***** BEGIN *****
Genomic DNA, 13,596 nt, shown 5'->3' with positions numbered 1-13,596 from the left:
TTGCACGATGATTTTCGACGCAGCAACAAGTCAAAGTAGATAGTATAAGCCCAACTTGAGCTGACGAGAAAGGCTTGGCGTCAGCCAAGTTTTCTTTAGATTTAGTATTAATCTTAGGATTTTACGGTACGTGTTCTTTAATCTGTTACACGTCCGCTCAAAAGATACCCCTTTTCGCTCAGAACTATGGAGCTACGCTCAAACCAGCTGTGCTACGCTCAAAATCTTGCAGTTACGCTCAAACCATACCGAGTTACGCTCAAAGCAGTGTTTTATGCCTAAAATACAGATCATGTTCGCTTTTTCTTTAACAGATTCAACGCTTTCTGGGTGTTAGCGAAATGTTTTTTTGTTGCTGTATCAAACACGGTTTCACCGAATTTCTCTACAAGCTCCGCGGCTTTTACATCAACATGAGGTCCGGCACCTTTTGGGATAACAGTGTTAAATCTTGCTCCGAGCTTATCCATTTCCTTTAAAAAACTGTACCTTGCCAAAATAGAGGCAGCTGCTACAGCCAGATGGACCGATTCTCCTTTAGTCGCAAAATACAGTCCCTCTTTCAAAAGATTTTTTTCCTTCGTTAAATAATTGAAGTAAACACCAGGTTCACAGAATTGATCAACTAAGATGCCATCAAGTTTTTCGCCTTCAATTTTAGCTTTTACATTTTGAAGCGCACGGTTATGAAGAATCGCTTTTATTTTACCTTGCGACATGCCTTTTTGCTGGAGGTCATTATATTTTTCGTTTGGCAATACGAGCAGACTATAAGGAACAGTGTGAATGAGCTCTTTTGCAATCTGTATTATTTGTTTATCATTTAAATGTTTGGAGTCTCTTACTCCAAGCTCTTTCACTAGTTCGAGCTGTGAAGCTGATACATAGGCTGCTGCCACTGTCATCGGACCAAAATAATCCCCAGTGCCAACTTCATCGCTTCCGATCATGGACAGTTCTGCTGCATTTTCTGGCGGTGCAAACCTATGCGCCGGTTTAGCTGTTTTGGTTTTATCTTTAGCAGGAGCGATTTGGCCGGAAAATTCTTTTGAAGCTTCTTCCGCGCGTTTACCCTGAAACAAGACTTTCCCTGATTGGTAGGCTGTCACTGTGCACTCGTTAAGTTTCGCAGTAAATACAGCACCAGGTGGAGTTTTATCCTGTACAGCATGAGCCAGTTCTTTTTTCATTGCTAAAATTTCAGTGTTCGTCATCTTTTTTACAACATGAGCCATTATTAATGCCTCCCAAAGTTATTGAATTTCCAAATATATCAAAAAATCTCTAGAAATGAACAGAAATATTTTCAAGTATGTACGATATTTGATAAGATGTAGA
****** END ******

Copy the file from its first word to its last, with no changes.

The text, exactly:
Genomic DNA, 13,596 nt, shown 5'->3' with positions numbered 1-13,596 from the left:
TTGCACGATGATTTTCGACGCAGCAACAAGTCAAAGTAGATAGTATAAGCCCAACTTGAGCTGACGAGAAAGGCTTGGCGTCAGCCAAGTTTTCTTTAGATTTAGTATTAATCTTAGGATTTTACGGTACGTGTTCTTTAATCTGTTACACGTCCGCTCAAAAGATACCCCTTTTCGCTCAGAACTATGGAGCTACGCTCAAACCAGCTGTGCTACGCTCAAAATCTTGCAGTTACGCTCAAACCATACCGAGTTACGCTCAAAGCAGTGTTTTATGCCTAAAATACAGATCATGTTCGCTTTTTCTTTAACAGATTCAACGCTTTCTGGGTGTTAGCGAAATGTTTTTTTGTTGCTGTATCAAACACGGTTTCACCGAATTTCTCTACAAGCTCCGCGGCTTTTACATCAACATGAGGTCCGGCACCTTTTGGGATAACAGTGTTAAATCTTGCTCCGAGCTTATCCATTTCCTTTAAAAAACTGTACCTTGCCAAAATAGAGGCAGCTGCTACAGCCAGATGGACCGATTCTCCTTTAGTCGCAAAATACAGTCCCTCTTTCAAAAGATTTTTTTCCTTCGTTAAATAATTGAAGTAAACACCAGGTTCACAGAATTGATCAACTAAGATGCCATCAAGTTTTTCGCCTTCAATTTTAGCTTTTACATTTTGAAGCGCACGGTTATGAAGAATCGCTTTTATTTTACCTTGCGACATGCCTTTTTGCTGGAGGTCATTATATTTTTCGTTTGGCAATACGAGCAGACTATAAGGAACAGTGTGAATGAGCTCTTTTGCAATCTGTATTATTTGTTTATCATTTAAATGTTTGGAGTCTCTTACTCCAAGCTCTTTCACTAGTTCGAGCTGTGAAGCTGATACATAGGCTGCTGCCACTGTCATCGGACCAAAATAATCCCCAGTGCCAACTTCATCGCTTCCGATCATGGACAGTTCTGCTGCATTTTCTGGCGGTGCAAACCTATGCGCCGGTTTAGCTGTTTTGGTTTTATCTTTAGCAGGAGCGATTTGGCCGGAAAATTCTTTTGAAGCTTCTTCCGCGCGTTTACCCTGAAACAAGACTTTCCCTGATTGGTAGGCTGTCACTGTGCACTCGTTAAGTTTCGCAGTAAATACAGCACCAGGTGGAGTTTTATCCTGTACAGCATGAGCCAGTTCTTTTTTCATTGCTAAAATTTCAGTGTTCGTCATCTTTTTTACAACATGAGCCATTATTAATGCCTCCCAAAGTTATTGAATTTCCAAATATATCAAAAAATCTCTAGAAATGAACAGAAATATTTTCAAGTATGTACGATATTTGATAAGATGTAGA